So let's dwell on Neo Arcadia for a bit. Again, the city is beautiful, and the various areas are clearly marked when you drop in from the digital stratosphere, and it's here you'll improve your gear and abilities. In broad strokes, the visual concept of fighting in the streets of a major European capital is a good one, and it is one of the finer examples of an excitingly crafted arena. Like many others in the genre though, the visuals and structure get a lot more generic when exploration, loot collection and ultimately conflict is done inside rather than out. Apart from those distinct high-risk areas mentioned previously, there's practically only one type of building in the game, consisting of the same non-decorated rooms. Even worse is the fact that merely a tenth (or perhaps even less than that) of the buildings in Neo Arcadia have explorable interiors at all, and you are then forced to look for the distinctive orange barriers that cover the doors and windows of the buildings that do have loot inside. It removes a big part of the excitement of loot collection and exploration when the buildings themselves are rather half-heartedly implemented, and right now, they appear as nothing but distractions. At this point, Ubisoft might as well just toss out all the loot on the street, and not have interior exploration at all.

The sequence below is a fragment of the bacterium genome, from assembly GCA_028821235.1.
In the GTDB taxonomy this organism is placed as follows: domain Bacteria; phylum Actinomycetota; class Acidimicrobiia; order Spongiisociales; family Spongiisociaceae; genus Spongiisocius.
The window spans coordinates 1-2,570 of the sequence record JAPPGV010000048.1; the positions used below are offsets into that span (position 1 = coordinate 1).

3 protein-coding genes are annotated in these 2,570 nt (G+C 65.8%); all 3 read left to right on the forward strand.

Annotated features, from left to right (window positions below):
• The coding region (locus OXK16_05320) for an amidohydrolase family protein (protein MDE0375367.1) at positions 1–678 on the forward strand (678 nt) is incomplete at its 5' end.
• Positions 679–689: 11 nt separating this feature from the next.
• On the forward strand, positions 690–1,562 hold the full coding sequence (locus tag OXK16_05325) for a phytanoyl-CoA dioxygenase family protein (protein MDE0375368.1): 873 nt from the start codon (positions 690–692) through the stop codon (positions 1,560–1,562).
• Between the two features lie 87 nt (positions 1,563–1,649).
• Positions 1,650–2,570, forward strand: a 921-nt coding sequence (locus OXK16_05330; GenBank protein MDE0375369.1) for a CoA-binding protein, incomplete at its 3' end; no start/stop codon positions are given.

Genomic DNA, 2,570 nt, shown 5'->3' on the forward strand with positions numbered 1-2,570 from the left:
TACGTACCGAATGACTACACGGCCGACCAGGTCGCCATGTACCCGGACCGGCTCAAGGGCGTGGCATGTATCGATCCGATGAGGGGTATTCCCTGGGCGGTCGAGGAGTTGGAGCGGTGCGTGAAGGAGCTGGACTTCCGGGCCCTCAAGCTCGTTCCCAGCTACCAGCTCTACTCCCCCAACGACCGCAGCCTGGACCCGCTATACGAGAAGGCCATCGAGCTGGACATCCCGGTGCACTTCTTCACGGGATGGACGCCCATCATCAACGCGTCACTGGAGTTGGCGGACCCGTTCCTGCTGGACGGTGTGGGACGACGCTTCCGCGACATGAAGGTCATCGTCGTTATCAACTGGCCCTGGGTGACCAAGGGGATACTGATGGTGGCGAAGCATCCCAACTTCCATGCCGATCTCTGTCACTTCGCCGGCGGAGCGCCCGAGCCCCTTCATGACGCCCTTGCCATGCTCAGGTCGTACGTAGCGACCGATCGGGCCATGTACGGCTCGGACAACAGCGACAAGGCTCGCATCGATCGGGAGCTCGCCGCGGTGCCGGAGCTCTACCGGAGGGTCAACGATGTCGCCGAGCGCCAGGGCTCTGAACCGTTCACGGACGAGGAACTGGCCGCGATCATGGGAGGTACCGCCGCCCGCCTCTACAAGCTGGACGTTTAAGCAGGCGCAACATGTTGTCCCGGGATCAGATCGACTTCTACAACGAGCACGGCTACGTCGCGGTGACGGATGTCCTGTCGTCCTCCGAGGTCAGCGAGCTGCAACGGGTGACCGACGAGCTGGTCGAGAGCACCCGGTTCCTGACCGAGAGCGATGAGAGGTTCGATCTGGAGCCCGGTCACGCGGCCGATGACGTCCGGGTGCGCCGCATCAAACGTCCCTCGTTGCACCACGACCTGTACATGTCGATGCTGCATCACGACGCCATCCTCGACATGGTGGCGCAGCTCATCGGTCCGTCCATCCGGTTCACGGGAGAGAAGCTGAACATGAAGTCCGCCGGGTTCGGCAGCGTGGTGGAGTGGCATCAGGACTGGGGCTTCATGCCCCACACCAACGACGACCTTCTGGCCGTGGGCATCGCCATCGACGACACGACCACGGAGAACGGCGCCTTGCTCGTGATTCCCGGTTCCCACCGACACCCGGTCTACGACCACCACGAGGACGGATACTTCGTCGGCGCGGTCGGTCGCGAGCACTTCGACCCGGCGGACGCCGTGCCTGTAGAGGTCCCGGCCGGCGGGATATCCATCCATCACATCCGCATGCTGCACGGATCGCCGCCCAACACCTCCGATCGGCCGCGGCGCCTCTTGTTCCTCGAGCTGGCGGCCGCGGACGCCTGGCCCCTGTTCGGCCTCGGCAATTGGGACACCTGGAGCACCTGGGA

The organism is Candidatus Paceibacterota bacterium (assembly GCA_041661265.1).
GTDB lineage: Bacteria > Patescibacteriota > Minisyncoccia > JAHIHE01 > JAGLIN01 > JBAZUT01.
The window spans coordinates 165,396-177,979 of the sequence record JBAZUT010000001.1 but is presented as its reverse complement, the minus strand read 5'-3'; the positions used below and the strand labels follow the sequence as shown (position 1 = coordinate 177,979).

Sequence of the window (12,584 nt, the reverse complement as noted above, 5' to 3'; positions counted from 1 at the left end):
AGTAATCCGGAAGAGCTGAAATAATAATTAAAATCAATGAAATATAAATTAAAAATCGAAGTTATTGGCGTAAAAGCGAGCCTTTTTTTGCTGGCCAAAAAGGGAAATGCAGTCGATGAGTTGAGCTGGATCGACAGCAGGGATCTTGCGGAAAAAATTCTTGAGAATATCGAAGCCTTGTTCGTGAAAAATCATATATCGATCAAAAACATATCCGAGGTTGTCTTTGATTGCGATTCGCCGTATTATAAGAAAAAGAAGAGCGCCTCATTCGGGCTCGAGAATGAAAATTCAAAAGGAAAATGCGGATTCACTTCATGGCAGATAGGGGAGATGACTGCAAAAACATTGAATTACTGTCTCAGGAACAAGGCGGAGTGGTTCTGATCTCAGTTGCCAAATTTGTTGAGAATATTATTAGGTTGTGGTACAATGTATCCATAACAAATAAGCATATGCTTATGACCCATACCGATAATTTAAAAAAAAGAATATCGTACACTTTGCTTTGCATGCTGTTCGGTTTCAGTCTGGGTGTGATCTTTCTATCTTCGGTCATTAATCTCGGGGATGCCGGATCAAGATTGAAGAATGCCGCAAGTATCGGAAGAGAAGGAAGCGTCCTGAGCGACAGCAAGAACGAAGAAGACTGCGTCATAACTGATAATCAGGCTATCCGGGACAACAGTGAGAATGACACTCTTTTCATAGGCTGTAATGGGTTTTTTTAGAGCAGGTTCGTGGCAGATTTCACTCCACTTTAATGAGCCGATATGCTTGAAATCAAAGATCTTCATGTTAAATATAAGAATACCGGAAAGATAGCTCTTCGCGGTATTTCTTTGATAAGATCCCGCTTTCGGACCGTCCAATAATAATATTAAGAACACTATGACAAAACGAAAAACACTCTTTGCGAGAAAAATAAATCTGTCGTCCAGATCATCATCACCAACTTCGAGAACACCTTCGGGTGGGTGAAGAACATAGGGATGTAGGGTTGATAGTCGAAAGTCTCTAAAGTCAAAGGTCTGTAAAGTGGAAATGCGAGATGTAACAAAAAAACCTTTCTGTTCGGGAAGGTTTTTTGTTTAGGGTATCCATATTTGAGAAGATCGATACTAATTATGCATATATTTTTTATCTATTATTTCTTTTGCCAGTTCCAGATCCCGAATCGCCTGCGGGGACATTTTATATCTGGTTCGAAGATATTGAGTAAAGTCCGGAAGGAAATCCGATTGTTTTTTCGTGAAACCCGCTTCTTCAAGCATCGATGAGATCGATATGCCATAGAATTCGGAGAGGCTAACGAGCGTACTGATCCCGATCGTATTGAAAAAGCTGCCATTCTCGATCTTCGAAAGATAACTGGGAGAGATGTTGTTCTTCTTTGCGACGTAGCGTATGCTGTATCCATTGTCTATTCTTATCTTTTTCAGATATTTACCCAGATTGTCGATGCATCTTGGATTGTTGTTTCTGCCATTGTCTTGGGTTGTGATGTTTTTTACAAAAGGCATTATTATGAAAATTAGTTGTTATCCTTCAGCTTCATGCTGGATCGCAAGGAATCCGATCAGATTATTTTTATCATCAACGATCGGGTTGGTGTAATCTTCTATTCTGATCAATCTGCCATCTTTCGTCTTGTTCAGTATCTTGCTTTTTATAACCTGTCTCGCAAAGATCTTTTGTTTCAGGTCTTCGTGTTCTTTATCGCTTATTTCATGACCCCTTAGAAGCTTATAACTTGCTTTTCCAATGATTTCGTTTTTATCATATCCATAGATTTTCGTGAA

That said, most of the action in Hyper Scape does take place outside anyway, and specifically on the rooftops, and there's a lot of fun to be had here, and that fun is experienced through a mind-blowingly quick pace not seen in major competitors such as Call of Duty: Warzone, or even Apex Legends. The verticality is only increased through the double jump and the fact that you can easily scale a building quickly through well-placed awnings, small plateaus, and balconies. Changing the level of your elevation is key to success here, and even though the general controls are rather uneven, especially with a controller, it does feel like Ubisoft may be on to something here. However, the long and short of it is still that currently, Hyper Scape feels a lot worse to play than it looks. And by that, I mean both the accuracy with which you control your character, but also the fact that the game seemingly has a hard time deciding whether it wants there to be any sort of weight or gravity behind your general movement, or whether it should all be light as a feather.